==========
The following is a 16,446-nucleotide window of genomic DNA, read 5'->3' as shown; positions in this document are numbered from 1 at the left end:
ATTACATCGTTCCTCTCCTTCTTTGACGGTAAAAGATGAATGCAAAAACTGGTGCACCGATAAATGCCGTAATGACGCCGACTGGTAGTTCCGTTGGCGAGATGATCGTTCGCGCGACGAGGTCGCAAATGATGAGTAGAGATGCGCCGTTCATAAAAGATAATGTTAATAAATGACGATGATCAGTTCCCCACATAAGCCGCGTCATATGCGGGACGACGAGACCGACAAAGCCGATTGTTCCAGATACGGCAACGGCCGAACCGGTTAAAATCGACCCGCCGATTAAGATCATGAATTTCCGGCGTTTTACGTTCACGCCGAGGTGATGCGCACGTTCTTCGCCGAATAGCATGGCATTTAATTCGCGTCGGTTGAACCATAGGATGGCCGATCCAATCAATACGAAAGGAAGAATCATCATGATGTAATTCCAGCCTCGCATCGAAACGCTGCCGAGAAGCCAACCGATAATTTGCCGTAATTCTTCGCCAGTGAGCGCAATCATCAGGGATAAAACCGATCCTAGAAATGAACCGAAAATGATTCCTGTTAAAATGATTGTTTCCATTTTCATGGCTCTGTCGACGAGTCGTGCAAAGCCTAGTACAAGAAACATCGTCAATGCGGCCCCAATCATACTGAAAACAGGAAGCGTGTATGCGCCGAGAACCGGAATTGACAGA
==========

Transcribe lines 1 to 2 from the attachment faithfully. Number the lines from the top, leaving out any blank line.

The following is a 16,446-nucleotide window of genomic DNA, read 5'->3' as shown; positions in this document are numbered from 1 at the left end:
ATTACATCGTTCCTCTCCTTCTTTGACGGTAAAAGATGAATGCAAAAACTGGTGCACCGATAAATGCCGTAATGACGCCGACTGGTAGTTCCGTTGGCGAGATGATCGTTCGCGCGACGAGGTCGCAAATGATGAGTAGAGATGCGCCGTTCATAAAAGATAATGTTAATAAATGACGATGATCAGTTCCCCACATAAGCCGCGTCATATGCGGGACGACGAGACCGACAAAGCCGATTGTTCCAGATACGGCAACGGCCGAACCGGTTAAAATCGACCCGCCGATTAAGATCATGAATTTCCGGCGTTTTACGTTCACGCCGAGGTGATGCGCACGTTCTTCGCCGAATAGCATGGCATTTAATTCGCGTCGGTTGAACCATAGGATGGCCGATCCAATCAATACGAAAGGAAGAATCATCATGATGTAATTCCAGCCTCGCATCGAAACGCTGCCGAGAAGCCAACCGATAATTTGCCGTAATTCTTCGCCAGTGAGCGCAATCATCAGGGATAAAACCGATCCTAGAAATGAACCGAAAATGATTCCTGTTAAAATGATTGTTTCCATTTTCATGGCTCTGTCGACGAGTCGTGCAAAGCCTAGTACAAGAAACATCGTCAATGCGGCCCCAATCATACTGAAAACAGGAAGCGTGTATGCGCCGAGAACCGGAATTGACAGA